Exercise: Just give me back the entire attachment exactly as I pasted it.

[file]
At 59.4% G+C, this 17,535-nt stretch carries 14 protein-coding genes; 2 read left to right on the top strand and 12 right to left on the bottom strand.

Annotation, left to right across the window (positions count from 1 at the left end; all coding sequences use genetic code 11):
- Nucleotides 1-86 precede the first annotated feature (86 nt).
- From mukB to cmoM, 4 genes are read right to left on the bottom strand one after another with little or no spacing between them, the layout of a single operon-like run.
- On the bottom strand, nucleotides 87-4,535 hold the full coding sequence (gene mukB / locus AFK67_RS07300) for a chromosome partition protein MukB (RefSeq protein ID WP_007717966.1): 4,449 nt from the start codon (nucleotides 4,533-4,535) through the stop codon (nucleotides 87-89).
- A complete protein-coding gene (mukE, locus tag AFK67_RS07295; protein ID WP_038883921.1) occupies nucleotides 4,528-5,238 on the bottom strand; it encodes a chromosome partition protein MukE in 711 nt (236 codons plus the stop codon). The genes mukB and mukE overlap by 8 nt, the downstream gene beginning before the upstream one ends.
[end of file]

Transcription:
At 59.4% G+C, this 17,535-nt stretch carries 14 protein-coding genes; 2 read left to right on the top strand and 12 right to left on the bottom strand.

Annotation, left to right across the window (positions count from 1 at the left end; all coding sequences use genetic code 11):
- Nucleotides 1-86 precede the first annotated feature (86 nt).
- From mukB to cmoM, 4 genes are read right to left on the bottom strand one after another with little or no spacing between them, the layout of a single operon-like run.
- On the bottom strand, nucleotides 87-4,535 hold the full coding sequence (gene mukB / locus AFK67_RS07300) for a chromosome partition protein MukB (RefSeq protein ID WP_007717966.1): 4,449 nt from the start codon (nucleotides 4,533-4,535) through the stop codon (nucleotides 87-89).
- A complete protein-coding gene (mukE, locus tag AFK67_RS07295; protein ID WP_038883921.1) occupies nucleotides 4,528-5,238 on the bottom strand; it encodes a chromosome partition protein MukE in 711 nt (236 codons plus the stop codon). The genes mukB and mukE overlap by 8 nt, the downstream gene beginning before the upstream one ends.